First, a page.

Enhanced Oil Recovery, Secondary, and Tertiary Recovery

May 6, 2018

free iPhone data recovery

Did you know that much of the oil in the ground is still present after primary recovery? In the kings english, that means there is still a lot of oil left in a well even after 10 years of pumping. The reason oil production slows is that the natural drive that once pushed oil aggressively towards the wellbore has subsided. Normally, the natural drive is either water or gas in the formation. In this article, we look to explain some of the common enhanced or secondary / tertiary methods of oil recovery.

With oil hitting new highs every day, it is clear the cost benefit of utilizing technology to get at extra production makes sense. When oil was in the $ 10-20 range, the incremental cost of some enhanced oil recovery methods did not make economic sense.

One of the most common secondary recovery methods is a waterflood. Essentially, a waterflood is a reintroduction of water into the formation to create a drive to push more oil towards the wellbore. To increase the efficiency of a waterflood, new methods utilize Alkaline-Surfactant-Polymer floods and some explorers are introducing microbes into the wellbore to increase the sweep efficiency of the flood, both methods have been met with success.

One method I find very interesting and have used with success on one oil well is the radial jet enhancement. The technology utilizes jets of high water pressure to cut laterally into the formation up to nearly 300 feet. The technology can be viewed at http://www.wellenhancementservices.com , ask for Steve Bowen if you are interested in utilizing the technology on some of your new or old wells.

With 80% of the oil still in the ground after primary recovery, there is still plenty of meat on the bone for utilizing EOR. New technologies are constantly being tested and will lead to greater gains in the future. One area I am very interested in is new drilling technology. The rotary drilling rig has not changed radically in 100 years, but new advances are coming and we'll discuss those in future blogs.

8 Comments

  • Blanco Niño May 6, 2018 at 12:36 pm

    kinda funny. I work for a company that recently acquired the gillware online backup software. it's surprisingly good software for the size of the company. of course things can be improved, but I'm impressed by what they did with such little resources.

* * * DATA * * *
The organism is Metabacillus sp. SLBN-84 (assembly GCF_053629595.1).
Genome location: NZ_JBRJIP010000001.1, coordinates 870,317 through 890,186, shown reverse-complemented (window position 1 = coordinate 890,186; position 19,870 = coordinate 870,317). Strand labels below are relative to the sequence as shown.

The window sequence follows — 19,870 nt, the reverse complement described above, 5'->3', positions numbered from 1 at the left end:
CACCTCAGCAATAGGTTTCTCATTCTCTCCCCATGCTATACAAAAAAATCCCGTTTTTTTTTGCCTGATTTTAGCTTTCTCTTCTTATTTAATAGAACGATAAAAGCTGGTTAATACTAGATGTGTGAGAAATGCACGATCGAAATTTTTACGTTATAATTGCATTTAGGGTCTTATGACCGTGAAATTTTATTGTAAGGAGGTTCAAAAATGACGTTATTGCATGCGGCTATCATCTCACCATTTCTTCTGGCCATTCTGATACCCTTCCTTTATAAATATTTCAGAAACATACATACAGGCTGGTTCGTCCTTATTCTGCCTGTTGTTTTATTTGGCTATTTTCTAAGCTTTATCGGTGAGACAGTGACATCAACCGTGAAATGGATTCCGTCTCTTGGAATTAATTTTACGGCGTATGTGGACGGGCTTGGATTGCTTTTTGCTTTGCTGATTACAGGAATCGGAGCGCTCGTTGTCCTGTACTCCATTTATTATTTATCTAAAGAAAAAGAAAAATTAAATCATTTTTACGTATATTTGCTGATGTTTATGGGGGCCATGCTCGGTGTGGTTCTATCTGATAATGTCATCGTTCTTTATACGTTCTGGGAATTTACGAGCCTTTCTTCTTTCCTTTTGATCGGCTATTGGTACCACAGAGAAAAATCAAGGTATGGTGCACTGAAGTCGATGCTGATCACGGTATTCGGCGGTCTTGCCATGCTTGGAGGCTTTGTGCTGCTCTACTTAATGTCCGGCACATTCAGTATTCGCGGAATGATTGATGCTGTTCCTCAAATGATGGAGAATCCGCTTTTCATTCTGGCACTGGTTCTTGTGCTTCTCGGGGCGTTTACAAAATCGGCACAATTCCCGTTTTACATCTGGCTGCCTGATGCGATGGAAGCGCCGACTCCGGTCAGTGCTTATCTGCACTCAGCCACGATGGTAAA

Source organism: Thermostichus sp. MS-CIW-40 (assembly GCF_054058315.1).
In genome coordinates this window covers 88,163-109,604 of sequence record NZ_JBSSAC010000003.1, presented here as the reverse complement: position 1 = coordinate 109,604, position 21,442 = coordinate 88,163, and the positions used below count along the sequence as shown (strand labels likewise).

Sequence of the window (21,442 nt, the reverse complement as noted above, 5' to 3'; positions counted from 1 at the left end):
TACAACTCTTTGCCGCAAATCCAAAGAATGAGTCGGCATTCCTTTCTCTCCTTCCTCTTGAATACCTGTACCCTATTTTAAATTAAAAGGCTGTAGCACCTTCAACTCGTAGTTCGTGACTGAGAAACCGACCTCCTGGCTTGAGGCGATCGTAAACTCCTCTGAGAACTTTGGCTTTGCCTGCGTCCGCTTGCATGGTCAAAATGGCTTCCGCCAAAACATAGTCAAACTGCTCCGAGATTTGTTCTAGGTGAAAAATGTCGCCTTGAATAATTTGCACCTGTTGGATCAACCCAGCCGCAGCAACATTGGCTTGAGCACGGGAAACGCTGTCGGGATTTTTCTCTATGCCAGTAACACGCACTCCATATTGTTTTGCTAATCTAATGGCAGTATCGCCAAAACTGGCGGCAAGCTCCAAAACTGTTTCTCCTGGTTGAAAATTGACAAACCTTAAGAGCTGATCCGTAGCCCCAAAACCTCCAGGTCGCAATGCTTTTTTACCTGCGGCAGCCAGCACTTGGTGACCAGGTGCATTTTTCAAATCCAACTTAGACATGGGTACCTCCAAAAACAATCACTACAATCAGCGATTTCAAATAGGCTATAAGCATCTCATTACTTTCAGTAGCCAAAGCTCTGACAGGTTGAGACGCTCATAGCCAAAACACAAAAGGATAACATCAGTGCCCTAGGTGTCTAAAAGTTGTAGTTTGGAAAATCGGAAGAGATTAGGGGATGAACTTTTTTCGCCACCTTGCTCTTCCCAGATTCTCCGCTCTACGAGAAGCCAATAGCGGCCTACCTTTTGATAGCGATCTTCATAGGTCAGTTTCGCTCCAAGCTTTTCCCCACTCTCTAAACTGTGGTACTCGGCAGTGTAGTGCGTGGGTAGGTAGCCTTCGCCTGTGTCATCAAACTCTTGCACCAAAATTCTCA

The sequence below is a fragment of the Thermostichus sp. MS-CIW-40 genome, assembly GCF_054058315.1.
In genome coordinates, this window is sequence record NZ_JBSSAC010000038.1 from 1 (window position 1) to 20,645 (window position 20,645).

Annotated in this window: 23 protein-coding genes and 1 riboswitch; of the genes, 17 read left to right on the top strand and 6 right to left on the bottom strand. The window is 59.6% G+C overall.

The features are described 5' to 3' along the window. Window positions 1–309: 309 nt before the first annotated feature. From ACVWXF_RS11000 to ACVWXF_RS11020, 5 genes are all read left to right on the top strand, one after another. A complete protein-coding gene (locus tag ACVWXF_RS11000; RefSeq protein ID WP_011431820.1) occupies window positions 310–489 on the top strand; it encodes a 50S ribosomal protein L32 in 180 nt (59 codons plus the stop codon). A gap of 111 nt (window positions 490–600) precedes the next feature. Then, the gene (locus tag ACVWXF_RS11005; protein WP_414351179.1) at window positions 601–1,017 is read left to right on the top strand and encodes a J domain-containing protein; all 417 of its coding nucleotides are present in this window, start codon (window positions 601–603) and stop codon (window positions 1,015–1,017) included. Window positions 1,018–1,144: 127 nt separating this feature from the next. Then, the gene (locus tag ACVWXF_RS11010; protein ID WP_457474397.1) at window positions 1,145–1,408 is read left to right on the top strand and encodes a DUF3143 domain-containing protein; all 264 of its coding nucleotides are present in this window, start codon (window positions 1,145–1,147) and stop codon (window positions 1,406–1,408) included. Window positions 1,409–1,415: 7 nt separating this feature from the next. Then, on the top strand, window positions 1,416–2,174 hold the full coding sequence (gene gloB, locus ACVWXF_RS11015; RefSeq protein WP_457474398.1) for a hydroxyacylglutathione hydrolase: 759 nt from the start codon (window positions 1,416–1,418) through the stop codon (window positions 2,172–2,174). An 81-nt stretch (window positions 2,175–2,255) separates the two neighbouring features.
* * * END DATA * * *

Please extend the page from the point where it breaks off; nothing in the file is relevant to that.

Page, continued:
• grat2010 May 6, 2018 at 12:36 pm

    Interesting interview, Eli. You asked some good questions.

  • iluvatar003 May 6, 2018 at 12:36 pm

    GILLWARE SAVED MY HARD DRIVE. Love you guys!

  • tetsballer May 6, 2018 at 12:36 pm

    Imagine the shit this guy has seen on hard drives…

  • Mm K May 6, 2018 at 12:36 pm

    Andrzejewski, you misspelled his name.

  • UTUBE5388327 May 6, 2018 at 12:36 pm

    Thanks for this great show. I'm a retired sales executive that's gone back to college and am receiving an Applied Science degree after finishing just two programming classes. What two languages so you recommend that will help with digital forensics? I already have a consulting business in IT and am doing great as a certified technician but want to partner with someone like you and expand my private investigator license. Would you entertain contacting me to discuss further? Thanks!

  • iPad Rehab May 6, 2018 at 12:36 pm

    Greg–You guys have done an amazing job marketing your referral program in the independent mobile device repair community. But the failed devices this community sees most often are water damaged iPhones with family pictures trapped inside.

    Your website says that you guys can recover data from iPhones, however it also seems to imply that you are only attempting to do chip off data recovery which won't work for modern iPhones due to encryption.

    When you described how you came to build your experience base and the evolution of the Gilware team–I loved that. It sounds a lot like what we've done for hardware-based data recovery for iPhones–i.e. stare down a microscope for a few years to figure out how to make dead phones work again to natively access data. I'll take a page from your marketing team and offer you guys the same referral deal for iPhone data recovery through us. 🙂

    ~Jessa, iPad Rehab

  • Rue U May 6, 2018 at 12:36 pm

    seems like a neat job. i should learn this more since ive done this for a small time

Leave a Reply

Your email address will not be published. Required fields are marked *